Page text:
I had just finished tucking our son into bed when I walked downstairs and rounded the corner to find a sock on the floor. I picked it up with high hopes that it was the missing black sock that my washer had mysteriously eaten a week earlier.
The average person would take one glance and think these looked like any other pair of socks. But, to me, they were my favorite pair of no-show black socks. They were just tall enough to stay put on my heel yet short enough to not show and make me the fashion fail mom.
As I bent over to pick up the black sock, I was disheartened to find it was my son’s sock not my prized no slip, no show sock.
I did what any emotionally, physically, and spiritually exhausted woman would do and began to cry.
As I cried, I had the thought, “What is wrong with you Rachael? You are not a crier! Yet here you are crying over a stupid sock! Pull yourself together!”.
As a student who is getting my master’s in therapy, I know that moments like this are called triggers. Clearly, I wasn’t upset over a sock. Rather, the lost sock was the straw that broke the camel’s back. But this camel was exhausted.
Luckily, no one witnessed my emotional break down over a sock. But I knew I had two choices. I could pull myself together and act like I didn’t just sob over a lost sock. Or I could recognize that crying over a sock is an indicator that something is not right in my spirit.
Thankfully, I decided to let God do some deep diving into my heart to help me figure out why I am so drained.
Here’s the part of the story that I would love to say I spent hours reading his word. But what do many of us do when are drained? We scroll social media in hopes that someone has an answer or at least something funny that will help numb the pain of the circumstances. And I did just that very thing.
Except this time someone did have the answer. A sweet friend of mine shared an image (who she does not know who it originated from) and then I shared this same post and within hours it had thousands of likes on Instagram. Here’s what the quote said:
As soon as I read this quote, I knew God was speaking directly to my heart. Without realizing it, I had tried to be all things to all people. Not only is this completely unrealistic but it’s quite prideful to think I could fill a role in people’s lives that only God can fill.
As I pressed into this topic in my prayer time, I felt God remind me that while a noodles’ purpose is to be boiled, drained and consumed, that is not the purpose of human beings. In fact, he called us human beings not human doings. We are called to simply be in his presence and everything else flows from it.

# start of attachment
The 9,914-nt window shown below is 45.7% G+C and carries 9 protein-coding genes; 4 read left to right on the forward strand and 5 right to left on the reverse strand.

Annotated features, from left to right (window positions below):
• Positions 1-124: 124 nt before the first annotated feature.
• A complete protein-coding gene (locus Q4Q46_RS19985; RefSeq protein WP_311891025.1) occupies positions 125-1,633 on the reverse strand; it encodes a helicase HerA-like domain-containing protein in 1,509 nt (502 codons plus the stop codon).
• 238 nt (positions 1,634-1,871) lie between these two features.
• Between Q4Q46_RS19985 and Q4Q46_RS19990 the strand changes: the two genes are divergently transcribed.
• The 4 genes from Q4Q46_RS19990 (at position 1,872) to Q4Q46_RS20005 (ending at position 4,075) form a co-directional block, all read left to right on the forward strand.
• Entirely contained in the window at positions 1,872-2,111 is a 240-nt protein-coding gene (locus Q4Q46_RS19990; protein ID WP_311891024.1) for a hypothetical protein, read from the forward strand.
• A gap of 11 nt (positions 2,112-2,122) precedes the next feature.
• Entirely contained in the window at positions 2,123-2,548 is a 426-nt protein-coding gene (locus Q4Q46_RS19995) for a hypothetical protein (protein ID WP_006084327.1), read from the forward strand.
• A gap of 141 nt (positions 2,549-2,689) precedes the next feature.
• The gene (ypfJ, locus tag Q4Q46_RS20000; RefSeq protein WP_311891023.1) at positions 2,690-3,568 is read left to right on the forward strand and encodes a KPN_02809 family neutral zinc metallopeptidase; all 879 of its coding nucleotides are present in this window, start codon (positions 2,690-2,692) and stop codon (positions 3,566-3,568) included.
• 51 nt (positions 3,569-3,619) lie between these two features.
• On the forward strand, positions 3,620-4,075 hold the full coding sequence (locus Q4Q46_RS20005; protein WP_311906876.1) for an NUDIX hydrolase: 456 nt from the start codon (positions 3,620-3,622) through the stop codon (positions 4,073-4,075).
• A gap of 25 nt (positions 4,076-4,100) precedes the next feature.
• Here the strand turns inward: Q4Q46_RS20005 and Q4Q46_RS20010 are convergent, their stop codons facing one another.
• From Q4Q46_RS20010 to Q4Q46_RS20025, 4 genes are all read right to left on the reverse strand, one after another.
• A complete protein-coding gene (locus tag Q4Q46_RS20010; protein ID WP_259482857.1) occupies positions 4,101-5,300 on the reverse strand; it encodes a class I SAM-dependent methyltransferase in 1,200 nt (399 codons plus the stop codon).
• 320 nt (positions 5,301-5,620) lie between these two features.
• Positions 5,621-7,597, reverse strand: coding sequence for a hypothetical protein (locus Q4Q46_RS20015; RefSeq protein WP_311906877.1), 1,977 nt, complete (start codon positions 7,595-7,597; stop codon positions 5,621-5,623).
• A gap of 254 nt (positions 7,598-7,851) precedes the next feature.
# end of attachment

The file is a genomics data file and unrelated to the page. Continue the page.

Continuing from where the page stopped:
Here are 4 simple ways God reminds me to practice the art of being:
- Be you and stop trying to be all things to all people. Ask God who you are called to serve in this season and be intentional to stick to them.
- Be filled up so you have something to pour out. Staying filled looks different for us all but I do know it’s much more than simply getting sleep or working out. We must stay filled mind, soul, body and spirit. Ask God which area may need some extra care in this season. Read a book. Take a bath. Go for a walk. Go into nature with no phone (shocking, I know). Do whatever it takes to stay full and restored.
- Be a vessel and pour from your overflow. When we notice we have nothing left to give we must stop pouring. All that we do must be from our overflow not from our own energy sources. When we minister both inside and outside of our home, if we do not have an extra reserve to overflow then we need to put ourselves in time out until we do.
- Be still and let God do the heavy lifting in your life. Matthew 11:28 reminds us that Jesus said, “Come to me, all of you who are weary and carry heavy burdens, and I will give you rest”.
I’ve been applying these principles to my own life and I can already notice a shift in the atmosphere in my heart and home. I can’t say that I am completely full, but I am not crying over lost socks anymore. Will you join me in living from a place of overflow?